The stories of her sisters, he changed those titles, as well?
Well, for example, before Schwob reworked the book, “The Disappointed,” which appeared originally in The King in the Golden Mask, is called “Bargette,” “The Selfish” is called “The Crabs,” “The Voluptuous” is called “Bluebeard’s Little Wife,” “The Dreamer” is called “The Seven Jugs,” “The Fated” is called “The Lady in the Mirror,” “The Perverse” is called “The Girl of the Windmill.” All these stories were first published without relation in the Écho de Paris.
So, you see, if you had a book with stories called “Bargette,” “The Crabs,” “Bluebeard’s Little Wife,” “The Seven Jugs,” “The Lady in the Mirror,” “The Girl of the Windmill,” and “The Green She-Devil,” you wouldn’t have as clear a sense that these characters are being used to access a commentary on human nature, which is exactly what Schwob ended up doing with them. If he hadn’t changed the titles, the book would be much more like his other books, which are simple collections of disparate short stories linked by themes.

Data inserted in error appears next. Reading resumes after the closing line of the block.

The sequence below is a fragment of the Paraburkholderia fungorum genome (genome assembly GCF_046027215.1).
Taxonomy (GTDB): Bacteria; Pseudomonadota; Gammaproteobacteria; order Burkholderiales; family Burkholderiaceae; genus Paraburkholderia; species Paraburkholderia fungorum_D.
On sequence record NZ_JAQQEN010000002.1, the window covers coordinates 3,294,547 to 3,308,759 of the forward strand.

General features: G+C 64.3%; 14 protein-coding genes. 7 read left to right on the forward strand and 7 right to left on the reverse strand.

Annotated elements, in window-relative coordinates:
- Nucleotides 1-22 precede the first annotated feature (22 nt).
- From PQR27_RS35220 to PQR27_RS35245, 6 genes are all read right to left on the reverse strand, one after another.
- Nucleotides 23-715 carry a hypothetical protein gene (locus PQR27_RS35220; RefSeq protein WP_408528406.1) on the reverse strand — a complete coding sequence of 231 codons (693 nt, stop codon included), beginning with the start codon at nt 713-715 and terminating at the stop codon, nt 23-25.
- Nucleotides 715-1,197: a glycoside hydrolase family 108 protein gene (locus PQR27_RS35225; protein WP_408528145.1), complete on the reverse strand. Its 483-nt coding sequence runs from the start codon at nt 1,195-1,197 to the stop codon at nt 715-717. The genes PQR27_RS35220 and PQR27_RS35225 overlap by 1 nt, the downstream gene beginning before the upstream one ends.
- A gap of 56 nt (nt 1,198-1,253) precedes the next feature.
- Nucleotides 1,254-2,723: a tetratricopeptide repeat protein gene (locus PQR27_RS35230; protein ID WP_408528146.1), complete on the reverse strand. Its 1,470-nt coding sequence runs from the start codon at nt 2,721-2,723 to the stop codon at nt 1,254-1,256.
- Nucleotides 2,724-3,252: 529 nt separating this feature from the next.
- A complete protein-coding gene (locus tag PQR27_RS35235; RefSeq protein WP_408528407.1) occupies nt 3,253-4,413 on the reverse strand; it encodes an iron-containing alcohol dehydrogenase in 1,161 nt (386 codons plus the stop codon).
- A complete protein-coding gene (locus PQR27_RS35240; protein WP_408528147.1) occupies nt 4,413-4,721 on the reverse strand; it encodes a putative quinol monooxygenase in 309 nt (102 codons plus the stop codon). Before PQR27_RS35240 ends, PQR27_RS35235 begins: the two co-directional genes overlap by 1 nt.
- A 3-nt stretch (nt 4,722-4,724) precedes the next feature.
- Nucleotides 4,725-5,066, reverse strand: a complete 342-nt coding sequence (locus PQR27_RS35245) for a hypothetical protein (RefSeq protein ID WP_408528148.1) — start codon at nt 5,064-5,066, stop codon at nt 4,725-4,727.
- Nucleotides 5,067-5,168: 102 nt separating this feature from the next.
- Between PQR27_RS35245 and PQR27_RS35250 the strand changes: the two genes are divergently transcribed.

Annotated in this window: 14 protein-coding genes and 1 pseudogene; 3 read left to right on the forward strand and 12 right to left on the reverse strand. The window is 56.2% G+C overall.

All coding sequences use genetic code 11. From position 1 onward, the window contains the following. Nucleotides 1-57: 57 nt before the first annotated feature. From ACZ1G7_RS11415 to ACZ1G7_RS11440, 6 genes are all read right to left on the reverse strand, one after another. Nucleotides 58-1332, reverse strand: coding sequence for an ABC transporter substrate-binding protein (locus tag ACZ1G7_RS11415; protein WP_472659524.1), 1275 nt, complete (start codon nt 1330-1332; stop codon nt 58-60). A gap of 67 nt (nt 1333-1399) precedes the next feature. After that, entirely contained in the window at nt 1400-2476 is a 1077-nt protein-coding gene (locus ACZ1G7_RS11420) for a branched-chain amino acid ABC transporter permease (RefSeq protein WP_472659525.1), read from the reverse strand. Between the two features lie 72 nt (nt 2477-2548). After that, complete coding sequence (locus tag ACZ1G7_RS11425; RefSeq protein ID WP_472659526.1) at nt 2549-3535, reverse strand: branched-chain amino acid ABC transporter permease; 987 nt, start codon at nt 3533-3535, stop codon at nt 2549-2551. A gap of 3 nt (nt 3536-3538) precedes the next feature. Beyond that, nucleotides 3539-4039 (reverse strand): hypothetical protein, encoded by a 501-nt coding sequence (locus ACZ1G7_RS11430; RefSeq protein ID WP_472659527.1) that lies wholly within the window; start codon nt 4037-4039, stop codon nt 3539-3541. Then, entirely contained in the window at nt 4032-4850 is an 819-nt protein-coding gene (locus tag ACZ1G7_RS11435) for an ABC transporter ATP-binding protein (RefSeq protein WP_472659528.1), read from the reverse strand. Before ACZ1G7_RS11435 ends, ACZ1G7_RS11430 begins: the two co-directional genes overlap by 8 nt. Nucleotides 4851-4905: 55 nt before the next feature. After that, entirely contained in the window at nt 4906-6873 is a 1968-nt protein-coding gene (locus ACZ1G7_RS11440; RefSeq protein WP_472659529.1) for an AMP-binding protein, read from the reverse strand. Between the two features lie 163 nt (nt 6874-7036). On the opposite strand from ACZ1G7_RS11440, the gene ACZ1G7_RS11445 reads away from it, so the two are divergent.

And there’s a sort of inevitability in the way these stories are titled now, which turns out to be incredibly appropriate, because the characters’ attributes are intrinsic to their natures. “The Faithful,” “The Dreamer,” for example. And their fates seem to follow inevitably from this characteristic.
Definitely. Schwob was always doing that. He was always reducing people—I don’t mean that pejoratively, of course—to these essential qualities. His first collection is called Double Heart, and the book is a study of dualism—cruelty and pity, good and evil, black and white. I mean, the same themes that run through this book. He wasn’t much older when he wrote this book. He was only twenty-seven when it was published. The King in the Golden Mask, his second book, is all about the way that identity is a mask over our “true” selves. Everything is very deliberate in his work. Nothing is there without a reason for being there. The imagery is very carefully chosen.
He wrote these stories for a person who, if she wasn’t a child, was very childlike. At times, they read like very dark pieces of children’s literature. Taken together, do you think that The Book of Monelle has a moral of some kind?